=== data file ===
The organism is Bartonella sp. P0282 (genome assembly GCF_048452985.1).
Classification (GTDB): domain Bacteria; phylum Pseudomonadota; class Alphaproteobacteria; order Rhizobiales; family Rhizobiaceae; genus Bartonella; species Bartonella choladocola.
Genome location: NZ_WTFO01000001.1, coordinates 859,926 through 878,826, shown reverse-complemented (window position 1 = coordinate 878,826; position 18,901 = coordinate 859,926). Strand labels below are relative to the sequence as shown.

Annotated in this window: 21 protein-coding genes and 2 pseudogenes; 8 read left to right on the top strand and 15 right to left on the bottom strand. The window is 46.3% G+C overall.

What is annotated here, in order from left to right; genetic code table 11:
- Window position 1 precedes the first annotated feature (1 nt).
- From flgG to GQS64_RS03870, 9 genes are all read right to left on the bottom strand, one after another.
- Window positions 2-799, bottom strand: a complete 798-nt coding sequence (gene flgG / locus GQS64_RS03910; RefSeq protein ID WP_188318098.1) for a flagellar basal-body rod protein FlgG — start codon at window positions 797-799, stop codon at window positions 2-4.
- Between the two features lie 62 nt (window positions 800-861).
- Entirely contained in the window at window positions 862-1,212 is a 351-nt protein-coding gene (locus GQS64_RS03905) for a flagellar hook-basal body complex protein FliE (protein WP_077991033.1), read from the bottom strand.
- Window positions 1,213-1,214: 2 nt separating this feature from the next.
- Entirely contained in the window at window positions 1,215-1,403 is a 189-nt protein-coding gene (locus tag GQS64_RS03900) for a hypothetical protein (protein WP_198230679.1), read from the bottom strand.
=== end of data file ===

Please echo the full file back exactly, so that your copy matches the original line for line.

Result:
The organism is Bartonella sp. P0282 (genome assembly GCF_048452985.1).
Classification (GTDB): domain Bacteria; phylum Pseudomonadota; class Alphaproteobacteria; order Rhizobiales; family Rhizobiaceae; genus Bartonella; species Bartonella choladocola.
Genome location: NZ_WTFO01000001.1, coordinates 859,926 through 878,826, shown reverse-complemented (window position 1 = coordinate 878,826; position 18,901 = coordinate 859,926). Strand labels below are relative to the sequence as shown.

Annotated in this window: 21 protein-coding genes and 2 pseudogenes; 8 read left to right on the top strand and 15 right to left on the bottom strand. The window is 46.3% G+C overall.

What is annotated here, in order from left to right; genetic code table 11:
- Window position 1 precedes the first annotated feature (1 nt).
- From flgG to GQS64_RS03870, 9 genes are all read right to left on the bottom strand, one after another.
- Window positions 2-799, bottom strand: a complete 798-nt coding sequence (gene flgG / locus GQS64_RS03910; RefSeq protein ID WP_188318098.1) for a flagellar basal-body rod protein FlgG — start codon at window positions 797-799, stop codon at window positions 2-4.
- Between the two features lie 62 nt (window positions 800-861).
- Entirely contained in the window at window positions 862-1,212 is a 351-nt protein-coding gene (locus GQS64_RS03905) for a flagellar hook-basal body complex protein FliE (protein WP_077991033.1), read from the bottom strand.
- Window positions 1,213-1,214: 2 nt separating this feature from the next.
- Entirely contained in the window at window positions 1,215-1,403 is a 189-nt protein-coding gene (locus tag GQS64_RS03900) for a hypothetical protein (protein WP_198230679.1), read from the bottom strand.